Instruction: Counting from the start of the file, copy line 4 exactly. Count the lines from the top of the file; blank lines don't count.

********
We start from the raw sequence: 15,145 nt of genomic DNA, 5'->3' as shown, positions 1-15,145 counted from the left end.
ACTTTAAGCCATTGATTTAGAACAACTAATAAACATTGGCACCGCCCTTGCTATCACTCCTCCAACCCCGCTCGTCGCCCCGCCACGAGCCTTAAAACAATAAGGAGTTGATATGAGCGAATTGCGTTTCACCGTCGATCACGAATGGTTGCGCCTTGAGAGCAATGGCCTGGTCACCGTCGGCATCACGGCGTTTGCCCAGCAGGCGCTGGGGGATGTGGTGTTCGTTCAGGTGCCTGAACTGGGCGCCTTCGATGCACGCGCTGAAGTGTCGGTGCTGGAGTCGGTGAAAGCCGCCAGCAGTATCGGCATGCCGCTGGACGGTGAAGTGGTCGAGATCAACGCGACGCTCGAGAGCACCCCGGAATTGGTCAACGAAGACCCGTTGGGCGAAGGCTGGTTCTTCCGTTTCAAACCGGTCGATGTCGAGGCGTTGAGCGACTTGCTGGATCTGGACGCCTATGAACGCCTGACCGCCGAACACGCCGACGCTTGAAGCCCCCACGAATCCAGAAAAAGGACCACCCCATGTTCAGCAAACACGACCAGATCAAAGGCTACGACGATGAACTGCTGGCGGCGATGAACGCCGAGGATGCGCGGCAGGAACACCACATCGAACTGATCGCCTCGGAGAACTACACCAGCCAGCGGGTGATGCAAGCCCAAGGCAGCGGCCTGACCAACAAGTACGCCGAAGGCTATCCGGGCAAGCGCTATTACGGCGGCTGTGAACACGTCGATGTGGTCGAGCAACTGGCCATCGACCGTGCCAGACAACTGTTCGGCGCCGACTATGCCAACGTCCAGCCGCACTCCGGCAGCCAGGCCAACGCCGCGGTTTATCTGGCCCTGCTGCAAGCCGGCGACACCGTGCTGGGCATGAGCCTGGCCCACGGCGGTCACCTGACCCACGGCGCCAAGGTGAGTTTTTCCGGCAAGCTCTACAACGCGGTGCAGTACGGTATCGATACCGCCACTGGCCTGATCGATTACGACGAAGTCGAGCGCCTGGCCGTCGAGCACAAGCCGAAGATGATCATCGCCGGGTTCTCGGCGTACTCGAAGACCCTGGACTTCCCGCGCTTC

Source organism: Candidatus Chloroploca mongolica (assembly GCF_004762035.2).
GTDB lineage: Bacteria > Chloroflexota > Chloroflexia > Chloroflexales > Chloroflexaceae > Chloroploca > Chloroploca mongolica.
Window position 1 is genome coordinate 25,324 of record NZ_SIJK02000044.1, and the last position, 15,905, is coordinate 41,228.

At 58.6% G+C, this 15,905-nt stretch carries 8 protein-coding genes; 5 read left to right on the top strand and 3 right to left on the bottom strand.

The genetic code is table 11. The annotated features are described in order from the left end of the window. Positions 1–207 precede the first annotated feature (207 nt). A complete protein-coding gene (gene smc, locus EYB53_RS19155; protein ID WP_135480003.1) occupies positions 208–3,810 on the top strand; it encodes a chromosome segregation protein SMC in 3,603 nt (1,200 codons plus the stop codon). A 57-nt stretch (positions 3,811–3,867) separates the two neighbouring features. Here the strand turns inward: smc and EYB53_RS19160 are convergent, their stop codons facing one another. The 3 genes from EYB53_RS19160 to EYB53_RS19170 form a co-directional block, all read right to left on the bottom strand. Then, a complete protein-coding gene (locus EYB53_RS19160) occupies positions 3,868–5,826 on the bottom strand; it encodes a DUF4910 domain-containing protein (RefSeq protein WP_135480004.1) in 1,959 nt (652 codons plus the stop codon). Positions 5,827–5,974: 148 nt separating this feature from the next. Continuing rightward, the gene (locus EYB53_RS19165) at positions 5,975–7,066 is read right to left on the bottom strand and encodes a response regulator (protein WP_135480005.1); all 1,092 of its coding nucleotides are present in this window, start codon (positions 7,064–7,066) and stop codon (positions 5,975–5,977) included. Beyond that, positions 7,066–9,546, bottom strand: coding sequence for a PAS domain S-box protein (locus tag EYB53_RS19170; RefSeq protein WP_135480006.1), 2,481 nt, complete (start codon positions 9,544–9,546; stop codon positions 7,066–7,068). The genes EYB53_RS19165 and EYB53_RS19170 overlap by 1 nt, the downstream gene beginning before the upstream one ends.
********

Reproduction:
GTDB lineage: Bacteria > Chloroflexota > Chloroflexia > Chloroflexales > Chloroflexaceae > Chloroploca > Chloroploca mongolica.